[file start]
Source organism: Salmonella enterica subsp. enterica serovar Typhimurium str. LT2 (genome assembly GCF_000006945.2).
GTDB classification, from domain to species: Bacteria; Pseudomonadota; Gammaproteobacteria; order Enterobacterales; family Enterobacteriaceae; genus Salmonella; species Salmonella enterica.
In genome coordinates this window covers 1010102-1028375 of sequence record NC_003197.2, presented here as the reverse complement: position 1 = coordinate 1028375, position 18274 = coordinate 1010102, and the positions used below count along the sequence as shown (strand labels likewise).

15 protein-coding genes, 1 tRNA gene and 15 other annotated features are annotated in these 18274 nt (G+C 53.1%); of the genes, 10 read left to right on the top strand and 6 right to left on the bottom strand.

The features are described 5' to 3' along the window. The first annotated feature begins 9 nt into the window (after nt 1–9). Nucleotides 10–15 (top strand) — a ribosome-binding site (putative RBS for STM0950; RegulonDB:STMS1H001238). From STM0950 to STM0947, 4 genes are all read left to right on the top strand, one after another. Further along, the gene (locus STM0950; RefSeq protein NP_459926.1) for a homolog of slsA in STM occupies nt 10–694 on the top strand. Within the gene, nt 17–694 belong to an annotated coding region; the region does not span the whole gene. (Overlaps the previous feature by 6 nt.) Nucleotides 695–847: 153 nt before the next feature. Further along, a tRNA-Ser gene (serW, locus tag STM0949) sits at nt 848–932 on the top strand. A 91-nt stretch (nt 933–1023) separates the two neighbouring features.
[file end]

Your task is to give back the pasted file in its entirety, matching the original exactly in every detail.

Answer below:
Source organism: Salmonella enterica subsp. enterica serovar Typhimurium str. LT2 (genome assembly GCF_000006945.2).
GTDB classification, from domain to species: Bacteria; Pseudomonadota; Gammaproteobacteria; order Enterobacterales; family Enterobacteriaceae; genus Salmonella; species Salmonella enterica.
In genome coordinates this window covers 1010102-1028375 of sequence record NC_003197.2, presented here as the reverse complement: position 1 = coordinate 1028375, position 18274 = coordinate 1010102, and the positions used below count along the sequence as shown (strand labels likewise).

15 protein-coding genes, 1 tRNA gene and 15 other annotated features are annotated in these 18274 nt (G+C 53.1%); of the genes, 10 read left to right on the top strand and 6 right to left on the bottom strand.

The features are described 5' to 3' along the window. The first annotated feature begins 9 nt into the window (after nt 1–9). Nucleotides 10–15 (top strand) — a ribosome-binding site (putative RBS for STM0950; RegulonDB:STMS1H001238). From STM0950 to STM0947, 4 genes are all read left to right on the top strand, one after another. Further along, the gene (locus STM0950; RefSeq protein NP_459926.1) for a homolog of slsA in STM occupies nt 10–694 on the top strand. Within the gene, nt 17–694 belong to an annotated coding region; the region does not span the whole gene. (Overlaps the previous feature by 6 nt.) Nucleotides 695–847: 153 nt before the next feature. Further along, a tRNA-Ser gene (serW, locus tag STM0949) sits at nt 848–932 on the top strand. A 91-nt stretch (nt 933–1023) separates the two neighbouring features.